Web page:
Thus, Jupiter will receive minimal help from its dispositors by domicile, exaltation, triplicity or term. Also, Jupiter occupies the Capricorn 2nd house which is the resources of the Count, so his lazy good-for-nothing army will be of little avail. Saturn, which rules the 2nd, is in bad shape in this chart.
When the quesited involves two or more options:
Yet another technique which Bonatti discusses elsewhere in his text is how to analyze a chart with two or more options. His method is the assign the various options to the triplicity rulers of the quesited (Dykes, p. 552). If we conceptualize this chart as, “Will I capture the castle, or will the Luccans remain in control of it?”, then the first triplicity ruler of Jupiter would be for the Count and the second triplicity ruler of Jupiter would be for the Luccans.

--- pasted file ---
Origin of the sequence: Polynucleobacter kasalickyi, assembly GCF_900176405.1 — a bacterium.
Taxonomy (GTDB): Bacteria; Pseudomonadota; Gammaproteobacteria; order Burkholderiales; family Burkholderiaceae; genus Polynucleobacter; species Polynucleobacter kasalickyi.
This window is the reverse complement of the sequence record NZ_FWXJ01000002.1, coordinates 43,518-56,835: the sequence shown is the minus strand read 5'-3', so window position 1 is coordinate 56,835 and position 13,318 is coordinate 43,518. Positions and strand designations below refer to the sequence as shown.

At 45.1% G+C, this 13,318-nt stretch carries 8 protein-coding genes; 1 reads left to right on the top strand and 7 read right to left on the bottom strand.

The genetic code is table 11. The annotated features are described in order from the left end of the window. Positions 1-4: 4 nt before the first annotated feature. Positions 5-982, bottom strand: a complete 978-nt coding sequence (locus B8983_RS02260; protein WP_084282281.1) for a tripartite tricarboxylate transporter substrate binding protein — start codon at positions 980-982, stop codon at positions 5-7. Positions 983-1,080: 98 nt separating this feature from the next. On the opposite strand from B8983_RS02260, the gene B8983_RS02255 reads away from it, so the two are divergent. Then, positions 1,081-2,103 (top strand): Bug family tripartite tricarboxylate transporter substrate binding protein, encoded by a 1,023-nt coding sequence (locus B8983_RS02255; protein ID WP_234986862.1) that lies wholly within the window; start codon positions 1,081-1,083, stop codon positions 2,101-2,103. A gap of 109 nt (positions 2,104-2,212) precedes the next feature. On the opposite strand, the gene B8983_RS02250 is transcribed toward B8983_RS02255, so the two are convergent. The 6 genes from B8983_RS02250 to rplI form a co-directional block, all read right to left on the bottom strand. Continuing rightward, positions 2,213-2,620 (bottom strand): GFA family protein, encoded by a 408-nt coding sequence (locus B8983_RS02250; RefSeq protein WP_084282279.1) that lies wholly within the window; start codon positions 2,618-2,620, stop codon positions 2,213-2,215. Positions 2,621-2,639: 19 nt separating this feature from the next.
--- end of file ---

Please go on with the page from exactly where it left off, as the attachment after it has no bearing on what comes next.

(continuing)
Here Jupiter in Capricorn in a day chart has Venus as its first (day) triplicity ruler and the Moon as it second (night) triplicity ruler. We have already seen that Venus, being combust and applying to the Sun, is suffering from the worst debility possible in a horary chart, so things don’t look good for the Count. The Moon, on the other hand, is exalted in Taurus and is applying to trine benefic Jupiter; the Moon’s only significant impediment is being cadent in the 6th house. Thus, the Moon is in much better shape than Venus, indicating that the Luccans will triumph in the end.
All original material in this blog is copyright Anthony Louis, 2017.